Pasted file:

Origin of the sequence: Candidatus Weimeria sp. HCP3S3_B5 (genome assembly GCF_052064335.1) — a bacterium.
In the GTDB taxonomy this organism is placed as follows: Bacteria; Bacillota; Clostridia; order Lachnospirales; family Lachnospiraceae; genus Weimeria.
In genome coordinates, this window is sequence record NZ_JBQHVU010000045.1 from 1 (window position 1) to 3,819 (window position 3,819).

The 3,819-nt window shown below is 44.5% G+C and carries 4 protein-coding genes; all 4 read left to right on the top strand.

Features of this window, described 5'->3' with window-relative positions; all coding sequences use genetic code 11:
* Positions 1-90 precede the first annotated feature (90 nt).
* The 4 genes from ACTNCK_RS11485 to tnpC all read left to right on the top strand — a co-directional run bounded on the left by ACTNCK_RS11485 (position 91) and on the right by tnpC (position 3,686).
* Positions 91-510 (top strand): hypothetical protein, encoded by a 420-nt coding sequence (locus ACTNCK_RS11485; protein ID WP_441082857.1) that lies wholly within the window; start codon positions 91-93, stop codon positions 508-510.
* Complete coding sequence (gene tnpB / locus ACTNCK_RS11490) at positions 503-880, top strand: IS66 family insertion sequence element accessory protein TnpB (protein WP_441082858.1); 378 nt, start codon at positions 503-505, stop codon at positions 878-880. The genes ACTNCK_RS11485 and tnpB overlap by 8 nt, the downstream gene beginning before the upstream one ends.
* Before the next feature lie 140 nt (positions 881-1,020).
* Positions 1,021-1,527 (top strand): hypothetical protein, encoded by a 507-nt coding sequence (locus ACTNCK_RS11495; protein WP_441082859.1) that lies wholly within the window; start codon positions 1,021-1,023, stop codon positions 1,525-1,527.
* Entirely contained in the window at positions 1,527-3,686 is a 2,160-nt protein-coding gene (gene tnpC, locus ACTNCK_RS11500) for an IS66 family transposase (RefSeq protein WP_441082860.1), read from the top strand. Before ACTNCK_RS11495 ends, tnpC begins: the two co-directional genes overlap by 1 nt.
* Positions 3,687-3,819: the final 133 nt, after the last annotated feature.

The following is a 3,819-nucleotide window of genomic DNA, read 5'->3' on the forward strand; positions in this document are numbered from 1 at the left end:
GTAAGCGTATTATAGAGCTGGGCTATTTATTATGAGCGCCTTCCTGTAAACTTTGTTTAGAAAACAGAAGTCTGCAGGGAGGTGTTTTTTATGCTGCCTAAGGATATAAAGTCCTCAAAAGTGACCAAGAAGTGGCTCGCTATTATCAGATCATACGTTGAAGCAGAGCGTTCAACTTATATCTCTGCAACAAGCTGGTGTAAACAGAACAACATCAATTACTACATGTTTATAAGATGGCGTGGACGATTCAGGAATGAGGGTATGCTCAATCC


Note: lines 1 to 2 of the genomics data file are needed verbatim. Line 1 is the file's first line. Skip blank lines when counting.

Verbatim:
Origin of the sequence: Candidatus Weimeria sp. HCP3S3_B5 (genome assembly GCF_052064335.1) — a bacterium.
In the GTDB taxonomy this organism is placed as follows: Bacteria; Bacillota; Clostridia; order Lachnospirales; family Lachnospiraceae; genus Weimeria.